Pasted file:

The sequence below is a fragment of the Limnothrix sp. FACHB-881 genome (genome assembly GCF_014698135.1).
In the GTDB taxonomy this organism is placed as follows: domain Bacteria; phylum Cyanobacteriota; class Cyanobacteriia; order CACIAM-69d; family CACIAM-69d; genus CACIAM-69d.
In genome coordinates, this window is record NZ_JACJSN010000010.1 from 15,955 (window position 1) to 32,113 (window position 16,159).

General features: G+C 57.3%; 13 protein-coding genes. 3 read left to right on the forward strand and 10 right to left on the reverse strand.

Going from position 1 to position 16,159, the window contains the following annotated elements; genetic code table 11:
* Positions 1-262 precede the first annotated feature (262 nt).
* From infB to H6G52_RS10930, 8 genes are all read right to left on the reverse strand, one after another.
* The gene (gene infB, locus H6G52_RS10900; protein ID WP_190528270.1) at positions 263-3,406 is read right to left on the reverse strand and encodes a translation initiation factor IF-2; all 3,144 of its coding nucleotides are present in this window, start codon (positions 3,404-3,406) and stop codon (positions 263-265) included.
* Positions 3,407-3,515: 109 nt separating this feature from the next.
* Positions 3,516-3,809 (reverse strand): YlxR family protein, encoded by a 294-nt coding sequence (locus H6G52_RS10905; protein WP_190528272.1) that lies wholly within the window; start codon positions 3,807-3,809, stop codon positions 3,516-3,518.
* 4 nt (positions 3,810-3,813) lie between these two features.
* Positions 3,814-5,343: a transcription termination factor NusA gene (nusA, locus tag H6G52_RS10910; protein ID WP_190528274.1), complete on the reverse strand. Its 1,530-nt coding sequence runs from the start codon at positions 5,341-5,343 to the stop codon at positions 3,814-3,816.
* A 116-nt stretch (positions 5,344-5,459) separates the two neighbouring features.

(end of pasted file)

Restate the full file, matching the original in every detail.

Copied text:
The sequence below is a fragment of the Limnothrix sp. FACHB-881 genome (genome assembly GCF_014698135.1).
In the GTDB taxonomy this organism is placed as follows: domain Bacteria; phylum Cyanobacteriota; class Cyanobacteriia; order CACIAM-69d; family CACIAM-69d; genus CACIAM-69d.
In genome coordinates, this window is record NZ_JACJSN010000010.1 from 15,955 (window position 1) to 32,113 (window position 16,159).

General features: G+C 57.3%; 13 protein-coding genes. 3 read left to right on the forward strand and 10 right to left on the reverse strand.

Going from position 1 to position 16,159, the window contains the following annotated elements; genetic code table 11:
* Positions 1-262 precede the first annotated feature (262 nt).
* From infB to H6G52_RS10930, 8 genes are all read right to left on the reverse strand, one after another.
* The gene (gene infB, locus H6G52_RS10900; protein ID WP_190528270.1) at positions 263-3,406 is read right to left on the reverse strand and encodes a translation initiation factor IF-2; all 3,144 of its coding nucleotides are present in this window, start codon (positions 3,404-3,406) and stop codon (positions 263-265) included.
* Positions 3,407-3,515: 109 nt separating this feature from the next.
* Positions 3,516-3,809 (reverse strand): YlxR family protein, encoded by a 294-nt coding sequence (locus H6G52_RS10905; protein WP_190528272.1) that lies wholly within the window; start codon positions 3,807-3,809, stop codon positions 3,516-3,518.
* 4 nt (positions 3,810-3,813) lie between these two features.
* Positions 3,814-5,343: a transcription termination factor NusA gene (nusA, locus tag H6G52_RS10910; protein ID WP_190528274.1), complete on the reverse strand. Its 1,530-nt coding sequence runs from the start codon at positions 5,341-5,343 to the stop codon at positions 3,814-3,816.
* A 116-nt stretch (positions 5,344-5,459) separates the two neighbouring features.